Europe’s biggest nuclear power plant is under attack.
Russian-occupied Zaporizhzhia - on the banks of the Dnipro River in southeastern Ukraine - is home to six reactors, supplying energy to roughly four million homes.
Explosions at the plant, some within metres of the site's safety and security systems, prompted the head of the UN nuclear watchdog Rafael Grossi to make an urgent appeal for calm.
"Whoever’s behind this," he said, "you are playing with fire."
Russian state media said 15 shells had been fired at the plant from the Ukrainian side of the Dnipro, but no radioactive emissions had been detected.
The warring factions blame each other for the shelling. Report by Braybrooks. Like us on Facebook at http://www.facebook.com/itn and follow us on Twitter at http://twitter.com/itn
Inspectors from the International Atomic Energy Agency will, very soon, be visiting two sites in Ukraine. The inspectors will examine the sites for signs of "undeclared nuclear activities".And this development comes after the Russian claim that Ukraine is reportedly planning to use ''dirty bombs at these sites. Kyiv has denied any such allegations and has agreed to the UN's request to let the inspections happen. However, up until this moment the location or the names of the sites have not been disclosed. Ealier, the IAEA said it had received an invitation from the Ukrainian government to carry out "verification activities" at two unspecified locations, adding that the agency's inspectors already have been visiting both sites regularly.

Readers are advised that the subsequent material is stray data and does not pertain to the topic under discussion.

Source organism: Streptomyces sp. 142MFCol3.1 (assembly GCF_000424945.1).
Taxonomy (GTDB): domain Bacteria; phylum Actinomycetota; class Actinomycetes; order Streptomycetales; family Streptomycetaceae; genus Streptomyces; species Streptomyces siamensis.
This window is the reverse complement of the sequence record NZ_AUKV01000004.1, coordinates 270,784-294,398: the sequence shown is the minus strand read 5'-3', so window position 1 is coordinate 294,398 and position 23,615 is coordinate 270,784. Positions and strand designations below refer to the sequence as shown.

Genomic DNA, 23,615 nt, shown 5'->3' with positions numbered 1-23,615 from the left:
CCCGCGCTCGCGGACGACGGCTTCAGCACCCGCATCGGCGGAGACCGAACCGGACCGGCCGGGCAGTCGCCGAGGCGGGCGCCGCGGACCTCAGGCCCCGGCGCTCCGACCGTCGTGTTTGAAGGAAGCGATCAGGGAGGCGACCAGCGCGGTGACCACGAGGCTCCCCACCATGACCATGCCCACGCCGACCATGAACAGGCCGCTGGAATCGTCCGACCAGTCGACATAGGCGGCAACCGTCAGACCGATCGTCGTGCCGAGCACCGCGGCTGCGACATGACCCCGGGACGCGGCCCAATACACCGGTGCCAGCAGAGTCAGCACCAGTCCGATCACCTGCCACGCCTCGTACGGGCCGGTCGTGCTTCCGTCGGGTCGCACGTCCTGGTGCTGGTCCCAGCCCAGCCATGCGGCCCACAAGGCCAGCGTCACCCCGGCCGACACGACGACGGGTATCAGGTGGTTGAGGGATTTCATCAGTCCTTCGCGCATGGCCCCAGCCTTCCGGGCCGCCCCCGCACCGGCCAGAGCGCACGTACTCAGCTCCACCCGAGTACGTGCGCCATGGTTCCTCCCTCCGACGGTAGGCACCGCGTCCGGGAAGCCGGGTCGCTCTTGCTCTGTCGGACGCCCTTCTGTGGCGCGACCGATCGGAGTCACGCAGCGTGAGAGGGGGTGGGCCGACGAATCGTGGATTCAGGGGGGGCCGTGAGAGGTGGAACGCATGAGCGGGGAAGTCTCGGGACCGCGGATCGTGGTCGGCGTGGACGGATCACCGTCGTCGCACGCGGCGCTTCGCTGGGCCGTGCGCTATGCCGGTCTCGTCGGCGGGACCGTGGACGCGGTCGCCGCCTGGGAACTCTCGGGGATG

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Civilian and energy infrastructure was targeted in the regions of Kyiv, Odessa, Vinnytsya, and Zaporizhzhia. A few hours before this wave of missiles, Ukrainian forces likely conducted strikes on Russian strategic airbases.
Credit: euronews (in English) Duration: 02:17Published
Crossing from Russian-occupied areas to the rest of Ukraine is difficult and dangerous. But there's one place about 30 kilometers south of the city of Zaporizhzhia where civilians pass through an informal corridor, albeit one with police checkpoints.